Wednesday, January 12, 2011

"Chicago Reader" Archives--Blast from the Past

From the publication, Chicago Reader, Jan. 12, 1989, an article by Adam Langer, entitled, "Glory Days," here are excerpts of Q&As with The Buckinghams-Carl Giammarese and Nick Fortuna. As we note today, The Buckinghams did indeed reunite, to the enthusiastic encouragement and support from fans across the country for, now 22 years since this article was published. Great music, like fine wine, just gets better with time, and the chance to appreciate it again.

Story begins: "January 12, 1989 News & Commentary » Feature

Glory Days
Members of five Chicago pop bands--the Buckinghams, Shadows of Knight, Cryan' Shames, American Breed, and New Colony Six--look back to the 60s, when they were making it, and look forward to making it again.
By Adam Langer

"Hardly anybody had heard of the Beatles. Steve Lawrence topped the Billboard charts with "Go Away Little Girl" and Frankie Valli and the Four Seasons were defying puberty while advising us to "Walk Like a Man." John Kennedy was entering the twilight of his presidency and Lawrence of Arabia was scooping up a bunch of Academy Awards.

In the basements of Chicago suburbs, small groups of teenage boys were forming rock 'n' roll bands with names like the Travelers and the Nitelites. They played at parties and high school hops and hoped that one day they might appear on the Ed Sullivan Show.

In time, a surprising number of them did indeed appear on the Ed Sullivan Show. They made hit records and toured the country and appeared on all of the talk and variety shows. They were chased by groupies and swamped with letters from fan-club members. Then, just as quickly, they fell victim to competition and infighting and the inevitable ups and downs of the business. The bands broke up and the members went their separate ways, fighting the horrifying suspicion that perhaps they had peaked before turning 21.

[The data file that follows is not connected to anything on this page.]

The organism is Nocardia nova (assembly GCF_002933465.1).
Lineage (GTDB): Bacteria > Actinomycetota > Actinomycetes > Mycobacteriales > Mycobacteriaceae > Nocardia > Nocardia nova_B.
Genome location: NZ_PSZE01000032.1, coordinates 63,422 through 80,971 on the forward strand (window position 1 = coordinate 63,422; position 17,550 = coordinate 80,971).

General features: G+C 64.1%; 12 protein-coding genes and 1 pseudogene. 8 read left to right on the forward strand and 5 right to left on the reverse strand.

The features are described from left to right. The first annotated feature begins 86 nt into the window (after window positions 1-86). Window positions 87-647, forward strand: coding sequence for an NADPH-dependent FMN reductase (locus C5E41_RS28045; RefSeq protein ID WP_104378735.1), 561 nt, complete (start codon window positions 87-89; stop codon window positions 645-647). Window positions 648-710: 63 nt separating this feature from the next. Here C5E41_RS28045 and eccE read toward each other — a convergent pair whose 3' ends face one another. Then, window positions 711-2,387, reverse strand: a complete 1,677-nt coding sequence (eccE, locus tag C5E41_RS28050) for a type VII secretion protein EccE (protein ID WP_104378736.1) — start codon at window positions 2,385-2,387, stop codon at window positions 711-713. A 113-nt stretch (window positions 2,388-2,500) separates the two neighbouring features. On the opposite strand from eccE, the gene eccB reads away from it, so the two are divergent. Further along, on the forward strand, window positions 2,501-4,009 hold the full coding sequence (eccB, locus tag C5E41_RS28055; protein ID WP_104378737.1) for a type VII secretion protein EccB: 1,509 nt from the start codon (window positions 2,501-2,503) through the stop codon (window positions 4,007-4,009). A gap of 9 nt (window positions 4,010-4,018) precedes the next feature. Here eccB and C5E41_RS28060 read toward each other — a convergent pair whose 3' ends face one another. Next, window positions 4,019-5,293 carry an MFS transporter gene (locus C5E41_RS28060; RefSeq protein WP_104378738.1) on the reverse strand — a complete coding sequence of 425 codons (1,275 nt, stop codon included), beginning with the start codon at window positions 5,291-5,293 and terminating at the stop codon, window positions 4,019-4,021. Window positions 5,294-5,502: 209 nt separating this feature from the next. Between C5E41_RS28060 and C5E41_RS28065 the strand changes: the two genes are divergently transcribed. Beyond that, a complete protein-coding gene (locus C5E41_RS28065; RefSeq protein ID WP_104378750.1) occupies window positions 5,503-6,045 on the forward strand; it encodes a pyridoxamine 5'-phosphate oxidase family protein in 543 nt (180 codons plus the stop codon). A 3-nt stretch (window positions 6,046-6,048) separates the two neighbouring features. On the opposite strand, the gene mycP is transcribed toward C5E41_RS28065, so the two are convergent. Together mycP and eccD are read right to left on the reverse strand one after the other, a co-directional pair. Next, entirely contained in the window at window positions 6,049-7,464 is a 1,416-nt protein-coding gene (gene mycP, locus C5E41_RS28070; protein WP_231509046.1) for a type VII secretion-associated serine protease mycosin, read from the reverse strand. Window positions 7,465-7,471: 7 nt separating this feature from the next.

Today several of these bands are back together in one form or another, trying to recapture their past success. Some are doing it just for fun, while others are seriously trying to be stars again. Twenty-five years later, they're still playing clubs in Chicago and they're still singing the same songs."

Nick Fortuna, bass player, the Buckinghams:

"We played in a couple of bands before the Buckinghams. I had two friends from my neighborhood who played guitars, and I played on the basketball team with one of them. We would hang around together and he said, "I have an electric guitar--you should come over and check it out." So I did, and I was like "Oh, wow." I was awed by this. There was this great guitar and this great amplifier. I think it was a Silvertone; it was some kind of Sears product. And I thought, "Oh, this is the greatest thing." And he would just let me mess with it and it was like everything he learned, I would pick up. Eventually I ran into a person who had an acoustic guitar and didn't want it and I got it from them. Later, I got an electric guitar of my own and I'd mess around with some friends, It wasn't like a working band or anything. Once in a while, we would get together and have parties and play a couple of Ventures songs.